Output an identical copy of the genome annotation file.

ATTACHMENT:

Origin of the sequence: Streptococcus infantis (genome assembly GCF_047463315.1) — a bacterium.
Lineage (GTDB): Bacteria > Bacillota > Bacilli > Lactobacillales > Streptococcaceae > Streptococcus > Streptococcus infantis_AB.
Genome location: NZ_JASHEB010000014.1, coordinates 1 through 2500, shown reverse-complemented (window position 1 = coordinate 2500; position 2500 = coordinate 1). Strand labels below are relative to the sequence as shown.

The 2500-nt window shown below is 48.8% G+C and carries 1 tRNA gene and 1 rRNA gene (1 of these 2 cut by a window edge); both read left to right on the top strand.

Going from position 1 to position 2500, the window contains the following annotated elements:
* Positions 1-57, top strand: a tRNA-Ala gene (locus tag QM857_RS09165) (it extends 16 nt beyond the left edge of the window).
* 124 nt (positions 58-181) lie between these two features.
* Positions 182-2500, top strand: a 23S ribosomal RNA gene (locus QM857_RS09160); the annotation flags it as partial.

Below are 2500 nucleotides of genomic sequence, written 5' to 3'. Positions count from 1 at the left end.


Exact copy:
Origin of the sequence: Streptococcus infantis (genome assembly GCF_047463315.1) — a bacterium.
Lineage (GTDB): Bacteria > Bacillota > Bacilli > Lactobacillales > Streptococcaceae > Streptococcus > Streptococcus infantis_AB.
Genome location: NZ_JASHEB010000014.1, coordinates 1 through 2500, shown reverse-complemented (window position 1 = coordinate 2500; position 2500 = coordinate 1). Strand labels below are relative to the sequence as shown.

The 2500-nt window shown below is 48.8% G+C and carries 1 tRNA gene and 1 rRNA gene (1 of these 2 cut by a window edge); both read left to right on the top strand.

Going from position 1 to position 2500, the window contains the following annotated elements:
* Positions 1-57, top strand: a tRNA-Ala gene (locus tag QM857_RS09165) (it extends 16 nt beyond the left edge of the window).
* 124 nt (positions 58-181) lie between these two features.
* Positions 182-2500, top strand: a 23S ribosomal RNA gene (locus QM857_RS09160); the annotation flags it as partial.

Below are 2500 nucleotides of genomic sequence, written 5' to 3'. Positions count from 1 at the left end.